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Ruby M. Cusack


Provincial Archives of New Brunswick website 
Legislative Assembly Sessional Records (RS24)


Mum was sitting at the table with fountain pen in hand, writing notes to put in the Christmas cards. She shared lots of information on the events of the year.   

I think every letter included the news she had a new wringer washer which made wash day much easier. She also described the double clothes line that Dad had put up. Of importance to her was the clothes rack made of broom handles that he also made to place over the floor furnace to dry not only the washed clothes on a rainy day but was great for getting coats and mittens dried during the winter months or on rainy days.

A car came into the yard and into the house came an older couple who each used a cane.
           
Once they started to talk, I thought of them as being grumpy and complainers. It seemed everything was better in the old days, but they certainly had lots of stories to share.

I enjoyed hearing about the “government” of New Brunswick changing the rule to right hand driving at the stroke of midnight on Dec. 1, 1922. It seemed this was difficult for the car driver to get accustomed to but much more difficult for the horses to change and caused a lot of confusion.

I almost burst out laughing as an argument arose over the date women were allowed to vote in New Brunswick.

If you are interested in the requests and rulings for change in New Brunswick, I suggest you spend some time on the Provincial Archives of New Brunswick website reading the Legislative Assembly Sessional Records (RS24) where the 11,293 document descriptions, historical background, archival context, and explanatory notes can be searched. The writing is faint and one may need a magnifying glass to read.

Finding information takes time and your eyes will get tired but it is well worth the effort.

For example on August 18, 1784, two months after the new province of New Brunswick was established, Governor Thomas Carleton was instructed by Royal Commission from King George III to summon and call a General Assembly. The steps taken by Governor Carleton in calling this assembly are detailed in his letter of October 25, 1785, to Lord Stanley in the Colonial Office at London - can be read online.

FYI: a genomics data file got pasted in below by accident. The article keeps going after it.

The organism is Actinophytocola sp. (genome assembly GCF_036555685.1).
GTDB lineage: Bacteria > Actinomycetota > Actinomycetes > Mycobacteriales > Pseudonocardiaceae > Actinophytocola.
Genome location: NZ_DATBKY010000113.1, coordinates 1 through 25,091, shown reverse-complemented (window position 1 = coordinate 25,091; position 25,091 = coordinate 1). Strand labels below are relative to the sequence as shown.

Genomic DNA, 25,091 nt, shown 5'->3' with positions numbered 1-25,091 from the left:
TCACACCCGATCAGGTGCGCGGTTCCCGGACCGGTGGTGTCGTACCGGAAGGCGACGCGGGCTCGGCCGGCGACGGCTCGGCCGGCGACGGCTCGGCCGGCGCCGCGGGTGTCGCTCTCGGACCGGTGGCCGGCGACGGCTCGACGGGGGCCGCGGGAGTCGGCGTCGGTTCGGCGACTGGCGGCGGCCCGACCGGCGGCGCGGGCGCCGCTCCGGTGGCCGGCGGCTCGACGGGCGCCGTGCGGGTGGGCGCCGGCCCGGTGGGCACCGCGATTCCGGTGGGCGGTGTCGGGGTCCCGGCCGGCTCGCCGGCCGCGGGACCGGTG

On Tuesday, January 3, 1786, His Majesty's request was fulfilled and New Brunswick’s first House of Assembly met at Saint John. By the time it adjourned on March 15 of that year, no less than sixty-one acts had been passed.

S31-P37- Petition of Rachel Martin of Fredericton praying that the provincial allowance may be granted her for teaching school in the Parishes of Norton and Hampton, Kings County. 25 Feb. 1823, p.34.

S32-P11 - Petition of James Dunn, a schoolmaster in Hampton Parish, Kings County, praying that the Provincial allowance for teaching be granted him. 28 Jan. 1824, p.15.

S34-P75  -Petition of sundry inhabitants of the Parishes of St. Martins and Hampton, Kings County, praying aid to build a bridge over Hammond River. 14 Feb. 1826, p.55.

S36-P17 - Petition of William Greenslade and others of Hampton and Springfield Parishes, Kings County, praying that an act might pass to grant a bounty for the destruction of bears in the Province. 16 Feb. 1828, p.15.

S36-P126- Petition of sundry inhabitants of Hampton Parish, Kings County, praying that an examination of the Hammond River be carried out to determine where the new bridge should be built. 6 Mar. 1828, p.64.

S34-P44- Petition of sundry inhabitants of Northumberland County praying that the shiretown of that county be established at Chatham instead of Newcastle. 9 Feb. 1826, p.41.   

S37-B23 - Bill to lay a tax on dogs in certain parts of the Parishes of Newcastle, Chatham and Nelson in Northumberland County. 18 Dec. 1828, p.18.           

S15-P8 - Petition of Young Sherman, Ring Sherman and other inhabitants of Petitcodiac and Sackville praying that the marriage act be amended to allow ministers of any denomination to perform marriages. 10 Feb. 1802, p.668.

S21-B17 - Bill to restrain persons from marriage until their former wives or husbands be dead. 13 Feb. 1812, p.14.

1231 records were found when I searched the name “Saint John”

S1-B84 - Bill to enable the corporation of the City of Saint John to lay a duty of tonnage upon all vessels of thirty tons and upwards, for the purpose of erecting a lighthouse and supporting the same. 2 Mar. 1786, p.61.

S6-B29
Bill for preserving the bank of the River Saint John in front of Maugerville, Sheffield and Waterborough. 1 Mar. 1792, p.26

S2-B19 - An act to enable the Justices of the Peace in the several counties in this province, wherein no gaols are erected, to send persons charged with grand larceny, and other offences of a higher nature, to the gaol of the City and County of Saint John. 3 Mar. 1787, p.94

S2-P3 - Petition of William Ryan, Saint John County, dated July 24, 1787 requesting the House to pass an act which will enable him to be released from prison to pay his debts.

S9-P7 - Petition of the Methodist Society of the City of Saint John requesting a law allowing Methodist ministers to perform marriages. 13 Feb. 1795, p.404.

S43-R20.93 - Account of James Brickley, Commissioner of the Bye Road between the Old Quaco Road and Milligan Settlement, Saint John County.


IMAGES - Artists provided us with pictures before cameras were around. The images in the RS24 gallery represent how artists and lithographers, people like William Henry Bartlett and Saint John born Lady Mary (Heaviside) Love, depicted the rapidly changing face of the province. These images also reflect many of the issues and conditions legislators faced in guiding the province through its first 50 years and some of those key individuals are also represented in the gallery.